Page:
Recently, a publication in the American Heart Journal1 stated that the reference interval for creatine kinase (CK), a test commonly performed to monitor statin therapy, could be off by as much as a factor of 3. As a result, many patients are advised, incorrectly, to discontinue their medications, causing their cholesterol levels to return to their original abnormal levels and putting them at increased risk for coronary heart disease.
To be sure that your laboratory’s reference intervals for all tests, including CK, are appropriate for your patient population, refer to Clinical and Laboratory Standards Institute’s (CLSI) newly revised document Defining, Establishing, and Verifying Reference Intervals in the Clinical Laboratory; Approved Guideline—Third Edition (C28-A3), published in November 2008. The document provides the laboratory with guidance to define criteria for selecting a healthy reference population, determine how many subjects are needed, identify outliers, and perform the calculations necessary to generate a valid reference interval.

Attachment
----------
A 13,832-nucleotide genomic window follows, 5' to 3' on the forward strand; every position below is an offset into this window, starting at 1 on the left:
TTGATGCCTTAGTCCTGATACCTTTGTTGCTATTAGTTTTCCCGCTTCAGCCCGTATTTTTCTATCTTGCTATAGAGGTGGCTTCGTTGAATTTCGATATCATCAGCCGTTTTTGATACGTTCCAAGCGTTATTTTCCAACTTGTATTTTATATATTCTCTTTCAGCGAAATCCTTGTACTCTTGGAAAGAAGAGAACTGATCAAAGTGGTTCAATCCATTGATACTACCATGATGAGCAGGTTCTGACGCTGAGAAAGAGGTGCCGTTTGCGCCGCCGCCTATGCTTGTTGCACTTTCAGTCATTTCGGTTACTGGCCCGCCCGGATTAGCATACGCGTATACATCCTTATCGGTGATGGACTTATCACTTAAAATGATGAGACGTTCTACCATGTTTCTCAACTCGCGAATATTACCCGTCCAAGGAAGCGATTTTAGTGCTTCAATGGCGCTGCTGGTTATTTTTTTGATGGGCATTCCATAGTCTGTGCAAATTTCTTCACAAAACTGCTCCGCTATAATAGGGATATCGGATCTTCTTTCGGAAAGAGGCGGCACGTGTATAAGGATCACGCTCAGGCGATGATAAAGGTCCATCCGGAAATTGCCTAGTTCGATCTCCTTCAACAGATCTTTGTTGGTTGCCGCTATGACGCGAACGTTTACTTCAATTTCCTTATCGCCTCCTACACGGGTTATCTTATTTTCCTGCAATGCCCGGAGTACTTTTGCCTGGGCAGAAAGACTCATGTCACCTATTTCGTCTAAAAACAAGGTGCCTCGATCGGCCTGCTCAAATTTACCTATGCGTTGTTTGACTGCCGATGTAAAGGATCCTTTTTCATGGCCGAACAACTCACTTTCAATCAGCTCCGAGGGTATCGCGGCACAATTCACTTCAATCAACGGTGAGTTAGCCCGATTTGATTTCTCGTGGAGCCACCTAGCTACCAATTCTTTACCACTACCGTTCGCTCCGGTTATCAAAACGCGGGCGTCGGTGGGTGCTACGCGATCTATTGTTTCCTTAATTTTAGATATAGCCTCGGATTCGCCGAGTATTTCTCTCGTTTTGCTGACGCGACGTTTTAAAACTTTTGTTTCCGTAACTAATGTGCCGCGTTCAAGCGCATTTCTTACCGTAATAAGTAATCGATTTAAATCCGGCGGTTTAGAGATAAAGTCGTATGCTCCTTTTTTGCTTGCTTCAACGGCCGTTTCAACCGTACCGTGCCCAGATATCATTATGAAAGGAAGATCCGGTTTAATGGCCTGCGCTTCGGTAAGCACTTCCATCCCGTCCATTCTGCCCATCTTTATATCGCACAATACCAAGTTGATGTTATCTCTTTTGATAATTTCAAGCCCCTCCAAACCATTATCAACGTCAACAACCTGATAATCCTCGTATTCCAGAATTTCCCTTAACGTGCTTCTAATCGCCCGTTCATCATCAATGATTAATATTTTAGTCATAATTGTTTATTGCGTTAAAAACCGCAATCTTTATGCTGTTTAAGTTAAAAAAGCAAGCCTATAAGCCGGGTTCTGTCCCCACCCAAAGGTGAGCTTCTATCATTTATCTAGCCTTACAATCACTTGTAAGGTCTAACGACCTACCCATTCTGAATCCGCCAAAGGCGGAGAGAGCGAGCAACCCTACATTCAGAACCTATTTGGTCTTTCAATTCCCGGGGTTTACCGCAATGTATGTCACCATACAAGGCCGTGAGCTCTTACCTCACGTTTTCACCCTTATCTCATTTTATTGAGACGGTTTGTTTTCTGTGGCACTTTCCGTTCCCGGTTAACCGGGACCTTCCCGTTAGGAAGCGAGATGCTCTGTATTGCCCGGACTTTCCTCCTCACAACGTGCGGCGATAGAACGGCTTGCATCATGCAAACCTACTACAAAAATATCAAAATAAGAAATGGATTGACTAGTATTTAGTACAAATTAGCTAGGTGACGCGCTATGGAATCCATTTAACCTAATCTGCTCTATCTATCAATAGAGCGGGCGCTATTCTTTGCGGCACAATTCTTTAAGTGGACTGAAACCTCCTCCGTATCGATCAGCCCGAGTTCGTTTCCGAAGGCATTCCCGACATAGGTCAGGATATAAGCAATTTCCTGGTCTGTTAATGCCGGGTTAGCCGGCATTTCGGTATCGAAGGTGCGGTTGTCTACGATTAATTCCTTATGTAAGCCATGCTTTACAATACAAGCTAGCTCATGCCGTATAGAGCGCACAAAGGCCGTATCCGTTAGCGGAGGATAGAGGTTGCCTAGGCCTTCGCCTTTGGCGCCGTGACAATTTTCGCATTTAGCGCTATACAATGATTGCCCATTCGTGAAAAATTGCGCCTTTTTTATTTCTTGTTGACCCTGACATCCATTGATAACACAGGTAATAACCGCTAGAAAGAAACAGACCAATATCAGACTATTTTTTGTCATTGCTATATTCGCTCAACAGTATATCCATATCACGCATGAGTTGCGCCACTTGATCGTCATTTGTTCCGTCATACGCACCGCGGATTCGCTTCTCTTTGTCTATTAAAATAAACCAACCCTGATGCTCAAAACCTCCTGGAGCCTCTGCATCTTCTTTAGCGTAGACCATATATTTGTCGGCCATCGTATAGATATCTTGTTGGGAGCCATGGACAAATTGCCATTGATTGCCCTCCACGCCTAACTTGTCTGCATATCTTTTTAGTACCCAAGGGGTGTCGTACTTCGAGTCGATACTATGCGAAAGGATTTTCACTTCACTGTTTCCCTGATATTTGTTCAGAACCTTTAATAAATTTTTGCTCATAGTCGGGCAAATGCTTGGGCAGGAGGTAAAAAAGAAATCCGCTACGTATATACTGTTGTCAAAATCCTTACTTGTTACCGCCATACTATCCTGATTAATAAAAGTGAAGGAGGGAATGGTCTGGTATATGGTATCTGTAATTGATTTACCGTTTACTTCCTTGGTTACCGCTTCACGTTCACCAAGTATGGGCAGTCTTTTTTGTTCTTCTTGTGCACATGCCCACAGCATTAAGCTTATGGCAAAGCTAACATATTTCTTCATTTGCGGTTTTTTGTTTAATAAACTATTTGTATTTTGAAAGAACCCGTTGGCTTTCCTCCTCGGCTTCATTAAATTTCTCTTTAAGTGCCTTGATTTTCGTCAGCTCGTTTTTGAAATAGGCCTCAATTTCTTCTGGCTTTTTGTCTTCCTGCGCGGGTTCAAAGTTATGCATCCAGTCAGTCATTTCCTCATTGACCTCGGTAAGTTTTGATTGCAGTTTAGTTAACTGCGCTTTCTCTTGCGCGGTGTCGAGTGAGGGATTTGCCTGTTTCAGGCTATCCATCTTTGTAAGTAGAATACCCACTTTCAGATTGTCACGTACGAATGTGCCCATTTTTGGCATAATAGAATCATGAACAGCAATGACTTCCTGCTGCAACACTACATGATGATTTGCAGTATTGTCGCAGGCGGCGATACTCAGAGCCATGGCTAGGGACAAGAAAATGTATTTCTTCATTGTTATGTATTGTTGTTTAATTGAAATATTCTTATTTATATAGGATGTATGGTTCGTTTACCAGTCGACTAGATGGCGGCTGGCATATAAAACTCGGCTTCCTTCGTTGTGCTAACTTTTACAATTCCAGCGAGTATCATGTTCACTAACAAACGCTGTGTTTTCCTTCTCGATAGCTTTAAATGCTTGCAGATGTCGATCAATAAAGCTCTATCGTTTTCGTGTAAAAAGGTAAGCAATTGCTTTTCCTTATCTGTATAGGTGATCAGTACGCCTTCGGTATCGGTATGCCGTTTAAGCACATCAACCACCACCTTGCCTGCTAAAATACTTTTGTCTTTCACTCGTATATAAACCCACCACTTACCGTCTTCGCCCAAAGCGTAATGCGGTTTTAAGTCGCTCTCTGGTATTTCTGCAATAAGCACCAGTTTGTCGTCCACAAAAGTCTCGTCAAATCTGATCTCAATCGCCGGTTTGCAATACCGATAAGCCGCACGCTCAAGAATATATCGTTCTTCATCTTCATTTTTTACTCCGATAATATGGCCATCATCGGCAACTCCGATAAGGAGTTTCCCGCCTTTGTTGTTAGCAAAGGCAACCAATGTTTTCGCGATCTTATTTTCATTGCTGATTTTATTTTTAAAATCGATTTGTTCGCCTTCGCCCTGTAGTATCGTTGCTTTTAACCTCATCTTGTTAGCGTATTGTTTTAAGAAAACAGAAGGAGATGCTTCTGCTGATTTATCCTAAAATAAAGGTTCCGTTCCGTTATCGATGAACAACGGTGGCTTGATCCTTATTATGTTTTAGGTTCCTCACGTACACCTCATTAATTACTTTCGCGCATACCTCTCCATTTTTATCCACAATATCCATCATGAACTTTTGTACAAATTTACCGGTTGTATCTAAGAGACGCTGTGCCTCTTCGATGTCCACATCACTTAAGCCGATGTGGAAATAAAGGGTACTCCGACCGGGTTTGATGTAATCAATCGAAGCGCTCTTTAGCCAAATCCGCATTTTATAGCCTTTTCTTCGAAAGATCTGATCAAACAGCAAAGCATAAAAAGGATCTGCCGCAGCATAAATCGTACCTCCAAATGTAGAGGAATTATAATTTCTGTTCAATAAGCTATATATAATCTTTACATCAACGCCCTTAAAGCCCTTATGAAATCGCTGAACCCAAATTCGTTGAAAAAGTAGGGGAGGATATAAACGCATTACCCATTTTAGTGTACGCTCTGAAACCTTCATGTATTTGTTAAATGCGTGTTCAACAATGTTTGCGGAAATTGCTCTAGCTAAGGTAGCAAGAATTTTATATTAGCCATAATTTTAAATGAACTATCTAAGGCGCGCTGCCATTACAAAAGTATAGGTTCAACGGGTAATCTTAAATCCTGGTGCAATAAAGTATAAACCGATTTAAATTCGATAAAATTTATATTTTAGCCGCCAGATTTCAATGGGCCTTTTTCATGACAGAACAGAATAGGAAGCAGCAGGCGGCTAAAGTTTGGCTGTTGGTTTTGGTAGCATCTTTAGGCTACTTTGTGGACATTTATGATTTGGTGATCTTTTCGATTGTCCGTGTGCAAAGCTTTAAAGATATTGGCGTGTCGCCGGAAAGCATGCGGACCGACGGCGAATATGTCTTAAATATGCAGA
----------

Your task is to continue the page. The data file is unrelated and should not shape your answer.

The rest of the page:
The 1,500 individuals tested for the CK reference range study noted above were of different sexes, ages, and races who met multiple criteria, including not exercising for three days and not taking any medications (specifically, statins). “For most laboratories, including mine, testing to this extent isn’t practical,” said Gary L. Horowitz, MD, member of the CLSI subcommittee that completed the revision of C28-A3.
As a result of the CK study, which followed the reference interval verification protocol exactly as defined in C28-A2, it was determined that the reference intervals recommended by the manufacturer in question were three to five times too low. For example, 60% of normal black males would have been deemed abnormal if the package insert data provided by …